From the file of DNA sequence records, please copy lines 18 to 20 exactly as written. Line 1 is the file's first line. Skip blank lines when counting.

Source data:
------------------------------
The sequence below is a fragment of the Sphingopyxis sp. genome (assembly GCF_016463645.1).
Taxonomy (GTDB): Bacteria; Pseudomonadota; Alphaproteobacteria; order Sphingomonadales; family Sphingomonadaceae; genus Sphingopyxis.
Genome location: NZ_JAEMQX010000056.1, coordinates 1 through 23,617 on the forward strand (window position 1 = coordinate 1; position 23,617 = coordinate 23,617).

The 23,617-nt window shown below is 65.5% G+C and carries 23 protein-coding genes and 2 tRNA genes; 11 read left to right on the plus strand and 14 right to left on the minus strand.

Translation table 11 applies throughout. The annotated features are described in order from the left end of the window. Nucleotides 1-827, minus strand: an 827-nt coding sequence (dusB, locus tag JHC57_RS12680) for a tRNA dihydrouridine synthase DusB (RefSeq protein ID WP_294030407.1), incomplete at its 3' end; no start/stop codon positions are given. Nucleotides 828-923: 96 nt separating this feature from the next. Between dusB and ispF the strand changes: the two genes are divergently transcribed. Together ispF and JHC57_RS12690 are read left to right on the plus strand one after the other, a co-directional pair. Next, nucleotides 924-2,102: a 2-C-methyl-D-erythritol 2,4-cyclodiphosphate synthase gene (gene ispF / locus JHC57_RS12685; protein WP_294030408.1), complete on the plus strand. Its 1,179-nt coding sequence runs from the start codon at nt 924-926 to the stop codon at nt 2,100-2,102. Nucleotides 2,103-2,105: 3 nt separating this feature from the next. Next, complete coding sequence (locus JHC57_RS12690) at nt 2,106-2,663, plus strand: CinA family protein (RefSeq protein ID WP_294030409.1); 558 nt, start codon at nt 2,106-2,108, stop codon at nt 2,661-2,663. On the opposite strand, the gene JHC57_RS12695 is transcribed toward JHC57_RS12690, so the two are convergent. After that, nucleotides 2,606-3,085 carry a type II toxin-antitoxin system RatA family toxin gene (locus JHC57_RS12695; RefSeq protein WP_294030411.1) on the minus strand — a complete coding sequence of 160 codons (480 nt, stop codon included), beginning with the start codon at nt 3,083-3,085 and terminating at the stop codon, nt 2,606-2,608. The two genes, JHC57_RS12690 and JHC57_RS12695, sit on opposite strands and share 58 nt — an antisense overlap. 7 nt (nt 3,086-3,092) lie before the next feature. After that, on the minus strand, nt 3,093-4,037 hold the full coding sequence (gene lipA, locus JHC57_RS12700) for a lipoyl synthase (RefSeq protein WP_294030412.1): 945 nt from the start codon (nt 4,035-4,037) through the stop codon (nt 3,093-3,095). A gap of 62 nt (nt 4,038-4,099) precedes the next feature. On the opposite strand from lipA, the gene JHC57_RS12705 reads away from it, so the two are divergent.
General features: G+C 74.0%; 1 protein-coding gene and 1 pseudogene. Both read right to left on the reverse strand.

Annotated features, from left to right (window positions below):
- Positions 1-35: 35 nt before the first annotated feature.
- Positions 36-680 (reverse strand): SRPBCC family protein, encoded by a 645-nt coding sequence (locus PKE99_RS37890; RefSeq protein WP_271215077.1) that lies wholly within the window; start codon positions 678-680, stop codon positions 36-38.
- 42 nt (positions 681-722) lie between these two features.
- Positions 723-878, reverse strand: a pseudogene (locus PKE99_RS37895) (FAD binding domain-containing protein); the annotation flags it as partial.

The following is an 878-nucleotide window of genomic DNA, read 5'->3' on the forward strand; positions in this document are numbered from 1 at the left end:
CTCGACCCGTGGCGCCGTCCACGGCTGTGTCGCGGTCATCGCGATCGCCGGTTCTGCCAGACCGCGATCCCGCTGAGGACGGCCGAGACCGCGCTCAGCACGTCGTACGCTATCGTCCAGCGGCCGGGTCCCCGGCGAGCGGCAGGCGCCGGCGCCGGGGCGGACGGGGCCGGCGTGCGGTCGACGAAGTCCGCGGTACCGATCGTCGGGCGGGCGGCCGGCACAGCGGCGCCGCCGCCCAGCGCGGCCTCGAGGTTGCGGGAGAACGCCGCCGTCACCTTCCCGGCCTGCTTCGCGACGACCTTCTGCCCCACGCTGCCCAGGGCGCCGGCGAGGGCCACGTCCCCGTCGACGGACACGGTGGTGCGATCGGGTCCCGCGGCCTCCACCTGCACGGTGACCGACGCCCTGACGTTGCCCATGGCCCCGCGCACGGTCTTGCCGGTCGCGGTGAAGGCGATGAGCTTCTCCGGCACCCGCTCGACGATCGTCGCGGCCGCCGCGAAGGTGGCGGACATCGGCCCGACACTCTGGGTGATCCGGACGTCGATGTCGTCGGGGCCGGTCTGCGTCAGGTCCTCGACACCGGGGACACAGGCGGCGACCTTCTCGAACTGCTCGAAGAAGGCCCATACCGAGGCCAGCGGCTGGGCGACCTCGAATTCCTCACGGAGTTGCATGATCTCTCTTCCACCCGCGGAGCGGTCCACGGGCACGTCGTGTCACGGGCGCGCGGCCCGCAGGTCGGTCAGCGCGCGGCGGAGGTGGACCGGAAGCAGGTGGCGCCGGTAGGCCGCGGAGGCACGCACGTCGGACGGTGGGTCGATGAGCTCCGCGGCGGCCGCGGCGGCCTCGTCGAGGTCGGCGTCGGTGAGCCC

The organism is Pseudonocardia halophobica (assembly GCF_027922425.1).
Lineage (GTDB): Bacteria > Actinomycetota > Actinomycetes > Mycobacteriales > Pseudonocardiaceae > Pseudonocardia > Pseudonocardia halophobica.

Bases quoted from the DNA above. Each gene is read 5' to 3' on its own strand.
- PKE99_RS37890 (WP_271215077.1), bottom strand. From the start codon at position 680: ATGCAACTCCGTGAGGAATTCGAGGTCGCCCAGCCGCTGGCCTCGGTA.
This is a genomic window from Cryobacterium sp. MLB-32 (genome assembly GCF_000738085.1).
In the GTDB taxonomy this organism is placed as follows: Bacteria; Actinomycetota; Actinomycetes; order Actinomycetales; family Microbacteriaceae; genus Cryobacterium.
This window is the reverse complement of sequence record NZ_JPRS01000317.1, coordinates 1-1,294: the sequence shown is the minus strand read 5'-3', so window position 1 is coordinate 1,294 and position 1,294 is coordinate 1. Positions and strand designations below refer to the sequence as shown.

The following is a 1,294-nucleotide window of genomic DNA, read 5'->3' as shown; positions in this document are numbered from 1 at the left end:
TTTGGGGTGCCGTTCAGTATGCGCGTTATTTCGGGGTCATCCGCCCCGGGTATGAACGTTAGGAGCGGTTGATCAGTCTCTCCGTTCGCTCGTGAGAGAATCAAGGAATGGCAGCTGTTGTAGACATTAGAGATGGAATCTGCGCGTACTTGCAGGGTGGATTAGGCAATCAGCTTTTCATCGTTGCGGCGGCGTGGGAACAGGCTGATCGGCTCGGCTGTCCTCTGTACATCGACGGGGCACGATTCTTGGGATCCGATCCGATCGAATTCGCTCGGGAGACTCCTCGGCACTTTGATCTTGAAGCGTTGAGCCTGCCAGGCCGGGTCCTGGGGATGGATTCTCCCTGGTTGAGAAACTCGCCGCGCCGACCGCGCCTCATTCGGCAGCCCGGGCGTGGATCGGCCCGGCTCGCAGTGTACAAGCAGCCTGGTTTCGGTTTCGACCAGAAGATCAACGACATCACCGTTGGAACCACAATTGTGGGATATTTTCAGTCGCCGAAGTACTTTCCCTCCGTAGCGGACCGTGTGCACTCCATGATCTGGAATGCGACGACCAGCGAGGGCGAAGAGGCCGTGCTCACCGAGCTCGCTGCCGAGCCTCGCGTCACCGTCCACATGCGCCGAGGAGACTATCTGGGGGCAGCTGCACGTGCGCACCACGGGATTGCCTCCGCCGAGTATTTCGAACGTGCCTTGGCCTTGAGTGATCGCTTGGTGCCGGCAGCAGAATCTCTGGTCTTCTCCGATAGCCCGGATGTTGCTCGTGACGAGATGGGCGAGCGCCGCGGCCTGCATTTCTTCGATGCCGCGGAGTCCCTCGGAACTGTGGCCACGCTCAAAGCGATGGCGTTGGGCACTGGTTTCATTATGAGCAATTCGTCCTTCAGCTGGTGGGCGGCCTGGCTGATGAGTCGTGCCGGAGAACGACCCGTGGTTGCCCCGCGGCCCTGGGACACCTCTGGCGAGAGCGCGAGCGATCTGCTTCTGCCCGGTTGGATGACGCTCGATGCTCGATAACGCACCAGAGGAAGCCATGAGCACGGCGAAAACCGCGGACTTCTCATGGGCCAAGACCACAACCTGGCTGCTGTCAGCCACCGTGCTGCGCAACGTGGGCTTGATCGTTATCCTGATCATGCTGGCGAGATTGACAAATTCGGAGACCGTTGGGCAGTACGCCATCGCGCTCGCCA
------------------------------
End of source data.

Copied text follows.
This is a genomic window from Cryobacterium sp. MLB-32 (genome assembly GCF_000738085.1).
In the GTDB taxonomy this organism is placed as follows: Bacteria; Actinomycetota; Actinomycetes; order Actinomycetales; family Microbacteriaceae; genus Cryobacterium.
This window is the reverse complement of sequence record NZ_JPRS01000317.1, coordinates 1-1,294: the sequence shown is the minus strand read 5'-3', so window position 1 is coordinate 1,294 and position 1,294 is coordinate 1. Positions and strand designations below refer to the sequence as shown.